And so I ask again, is it better to destroy or to decay? Over the years, there allegedly have been many different proposals to demolish these infamous grounds. But none have come to fruition. With the recent additions of the chain link fences, clearly someone wants to preserve this place. It is, in fact, listed as a Historical Landmark. But one would not likely be able to guess that after one look at the state of the Mansfield Training School. It has fallen quite a long way in just twenty odd years since its closure, mostly at the hands of vandals. To destroy it would cost the state millions of dollars, and be the end of a once beloved landmark. But to leave it to decay would be the same result, except for the number of years it would take to get there. Neither of them seem like good options, and seems that some have chosen to forget about the abandoned Mansfield Training School. But its still there. Everyday. Wondering. Waiting. Destroy or Decay? Destroy or Decay? Destroy or Decay?

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Torn to Pieces – Remembering Undercliff Sanatorium

Posted: April 22, 2015 by Abandoned Wonders and Hidden Wonders Photography in #postaday, Abandoned, Abandoned Business, Abandoned Connecticut, Abandoned Hospital, abandoned new england, Abandoned Sanatorium, Abandoned USA, Abandoned Wonders, Broken, Children, Children's Hospital, Closed, Connecticut, darkness, Death, Destruction, empty, Exploration, exploring the abandoned, fire, Forgotten, forgotten beauty, Ghosts, Graveyard, Haunting, Hiking, History, Homeless, Information, left behind, lost, Merden, Meriden CT, Movies, Mystery, nature, new england, overgrown, photography, Public Parks, research, Ruins, Safety First, Searching, Seaside Sanatorium, State Parks, Stories, time, Uncategorized, Undercliff Sanatorium, Urban Decay, Urban Exploration, Urban Exploring, Urbex, writing
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Torn to Pieces

Remembering Undercliff Sanatorium

By: Sean and Amanda

The state of Connecticut is home to many well-known abandoned mental hospitals. In the shadow of the rolling hills of Southern Connecticut once stood one of our most feared and legendary facilities: Undercliff Sanatorium. Located in Meriden, CT, the grounds stood just a short walk off the beaten path of Hubbard State Park. Though several buildings on the grounds are still active state facilities, the main hospital had been abandoned since the seventies. Since its creation, it served several different purposes including a mental hospital and a storage facility. For many years after its demise, the facility sat empty and decaying. It was not until the spring of 2014 that the old hospital was finally demolished, torn to pieces over a few weeks. We were lucky enough to visit the abandoned Undercliff Sanatorium while it still stood in the early months of 2013.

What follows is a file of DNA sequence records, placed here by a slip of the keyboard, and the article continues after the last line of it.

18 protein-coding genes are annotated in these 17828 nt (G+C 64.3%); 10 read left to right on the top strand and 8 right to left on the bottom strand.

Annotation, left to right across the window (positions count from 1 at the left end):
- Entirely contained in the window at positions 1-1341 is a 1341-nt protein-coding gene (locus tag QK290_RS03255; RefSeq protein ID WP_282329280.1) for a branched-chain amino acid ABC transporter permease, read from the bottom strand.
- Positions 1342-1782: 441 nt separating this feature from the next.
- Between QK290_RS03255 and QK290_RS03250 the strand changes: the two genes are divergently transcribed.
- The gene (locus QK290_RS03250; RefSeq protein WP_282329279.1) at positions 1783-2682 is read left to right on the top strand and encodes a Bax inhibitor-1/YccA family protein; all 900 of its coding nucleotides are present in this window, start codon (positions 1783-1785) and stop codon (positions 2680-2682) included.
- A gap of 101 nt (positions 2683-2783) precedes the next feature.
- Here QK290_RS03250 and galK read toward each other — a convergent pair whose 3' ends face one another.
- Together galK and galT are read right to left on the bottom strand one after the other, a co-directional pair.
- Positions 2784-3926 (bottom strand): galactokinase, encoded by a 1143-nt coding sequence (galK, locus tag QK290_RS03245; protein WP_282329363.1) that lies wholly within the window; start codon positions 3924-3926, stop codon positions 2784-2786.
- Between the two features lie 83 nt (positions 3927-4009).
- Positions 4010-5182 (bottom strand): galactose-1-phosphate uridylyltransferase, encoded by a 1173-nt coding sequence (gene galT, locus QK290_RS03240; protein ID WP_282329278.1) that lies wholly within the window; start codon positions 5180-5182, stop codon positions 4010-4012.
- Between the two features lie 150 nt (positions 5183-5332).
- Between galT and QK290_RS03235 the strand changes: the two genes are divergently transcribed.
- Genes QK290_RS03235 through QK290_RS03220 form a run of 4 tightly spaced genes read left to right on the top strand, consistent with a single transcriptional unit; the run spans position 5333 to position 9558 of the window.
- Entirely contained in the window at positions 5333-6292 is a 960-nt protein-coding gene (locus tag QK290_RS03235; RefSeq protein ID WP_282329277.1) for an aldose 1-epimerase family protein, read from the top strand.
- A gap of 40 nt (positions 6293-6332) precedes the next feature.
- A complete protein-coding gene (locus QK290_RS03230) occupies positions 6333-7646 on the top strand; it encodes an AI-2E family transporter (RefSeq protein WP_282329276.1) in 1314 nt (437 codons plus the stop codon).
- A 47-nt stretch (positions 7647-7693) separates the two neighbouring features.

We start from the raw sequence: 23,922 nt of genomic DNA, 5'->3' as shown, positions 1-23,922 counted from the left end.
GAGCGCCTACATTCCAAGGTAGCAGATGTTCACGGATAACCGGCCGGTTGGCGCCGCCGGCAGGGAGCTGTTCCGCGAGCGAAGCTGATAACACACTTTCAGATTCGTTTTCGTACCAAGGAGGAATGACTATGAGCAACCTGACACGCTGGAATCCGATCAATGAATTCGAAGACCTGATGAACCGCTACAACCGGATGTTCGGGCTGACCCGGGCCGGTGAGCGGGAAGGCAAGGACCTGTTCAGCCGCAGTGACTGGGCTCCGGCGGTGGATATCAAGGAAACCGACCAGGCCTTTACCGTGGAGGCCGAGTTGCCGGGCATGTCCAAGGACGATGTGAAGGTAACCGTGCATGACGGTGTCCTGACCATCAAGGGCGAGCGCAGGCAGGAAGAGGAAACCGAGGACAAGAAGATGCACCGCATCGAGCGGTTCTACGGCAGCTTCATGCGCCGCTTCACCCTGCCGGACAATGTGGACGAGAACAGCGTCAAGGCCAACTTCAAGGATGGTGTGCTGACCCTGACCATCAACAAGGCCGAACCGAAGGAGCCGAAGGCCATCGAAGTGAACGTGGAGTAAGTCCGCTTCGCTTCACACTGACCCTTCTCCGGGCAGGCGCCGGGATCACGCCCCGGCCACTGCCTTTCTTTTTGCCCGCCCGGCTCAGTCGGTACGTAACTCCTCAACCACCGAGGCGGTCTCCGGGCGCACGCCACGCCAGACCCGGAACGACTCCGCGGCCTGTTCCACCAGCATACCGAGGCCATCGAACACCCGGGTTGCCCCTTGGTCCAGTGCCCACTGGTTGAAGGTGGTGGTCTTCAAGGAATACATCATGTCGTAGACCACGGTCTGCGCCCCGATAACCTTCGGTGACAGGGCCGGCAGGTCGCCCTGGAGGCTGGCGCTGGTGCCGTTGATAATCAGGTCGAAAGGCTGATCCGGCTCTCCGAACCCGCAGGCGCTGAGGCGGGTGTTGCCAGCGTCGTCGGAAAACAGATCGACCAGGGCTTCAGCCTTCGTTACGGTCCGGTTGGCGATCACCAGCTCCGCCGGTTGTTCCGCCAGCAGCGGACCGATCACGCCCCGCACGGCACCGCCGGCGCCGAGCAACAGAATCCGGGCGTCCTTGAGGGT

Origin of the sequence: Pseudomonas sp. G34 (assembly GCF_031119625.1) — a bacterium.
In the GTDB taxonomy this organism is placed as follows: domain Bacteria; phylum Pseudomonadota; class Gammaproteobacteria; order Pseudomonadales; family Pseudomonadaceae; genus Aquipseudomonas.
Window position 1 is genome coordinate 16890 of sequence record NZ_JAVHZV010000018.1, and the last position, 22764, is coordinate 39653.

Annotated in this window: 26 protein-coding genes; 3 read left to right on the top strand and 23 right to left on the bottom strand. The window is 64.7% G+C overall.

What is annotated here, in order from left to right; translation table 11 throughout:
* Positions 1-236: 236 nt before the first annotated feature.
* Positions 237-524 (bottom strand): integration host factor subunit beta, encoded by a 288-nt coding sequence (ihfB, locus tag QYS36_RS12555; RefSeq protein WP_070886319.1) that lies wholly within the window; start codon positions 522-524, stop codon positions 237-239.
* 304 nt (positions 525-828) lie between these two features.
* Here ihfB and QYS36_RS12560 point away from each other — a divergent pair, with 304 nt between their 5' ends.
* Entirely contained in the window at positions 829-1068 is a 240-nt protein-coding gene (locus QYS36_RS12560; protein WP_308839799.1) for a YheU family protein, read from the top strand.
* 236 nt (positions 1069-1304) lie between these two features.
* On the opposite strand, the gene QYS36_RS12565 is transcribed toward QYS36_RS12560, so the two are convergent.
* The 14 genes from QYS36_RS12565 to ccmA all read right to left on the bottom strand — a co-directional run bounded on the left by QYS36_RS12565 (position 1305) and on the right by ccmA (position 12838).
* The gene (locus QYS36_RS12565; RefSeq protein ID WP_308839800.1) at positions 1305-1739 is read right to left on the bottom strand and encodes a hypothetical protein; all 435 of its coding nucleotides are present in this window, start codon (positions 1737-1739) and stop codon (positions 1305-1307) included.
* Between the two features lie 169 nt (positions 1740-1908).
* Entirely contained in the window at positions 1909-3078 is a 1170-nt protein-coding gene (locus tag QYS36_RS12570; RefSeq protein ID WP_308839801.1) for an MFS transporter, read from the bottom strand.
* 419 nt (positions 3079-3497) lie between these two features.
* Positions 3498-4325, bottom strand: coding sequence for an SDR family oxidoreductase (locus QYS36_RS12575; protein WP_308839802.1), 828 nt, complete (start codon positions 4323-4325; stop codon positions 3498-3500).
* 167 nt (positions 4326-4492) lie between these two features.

hartford First opening in 1910, Undercliff Sanatorium is still an active state facility. It has recently been renamed by the state as Undercliff State Hospital, since it is no longer used for its original purpose. Covering over forty acres in the town of Meriden, the facility was originally built to treat children with tuberculosis and other diseases. As modern medicine developed and these diseases became less common, the facility slowly evolved into a treatment center for adults. In the 1950’s, all adolescent patients were transferred to Seaside Sanatorium. (see our write-up here) In the 1960’s, Undercliff evolved once again into a state mental health facility. The main hospital officially closed in 1976, and has essentially remained unused. Much like all abandoned hospitals in Connecticut, there were rumors of patient abuse and there have been many alleged hauntings on the property.

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Reaching Undercliff Sanatorium was no easy task. Due to large amounts of vandalism and trespassing, the official road signs for the facility had been removed to discourage visitors. We had read reports about some people being able to simply drive down the road and up to the facility itself. We found these hard to believe, especially considering a Connecticut State Trooper is housed on the grounds. Since it is still an active state facility, Undercliff was said to have a heavy police presence. We decided to park at the nearby Hubbard State Park. We made the climb up the mountain to Castle Craig, which gave us an excellent aerial view of the entire Undercliff campus and the surrounding towns. We then moved down the mountain to find a better way to get to the abandoned facility.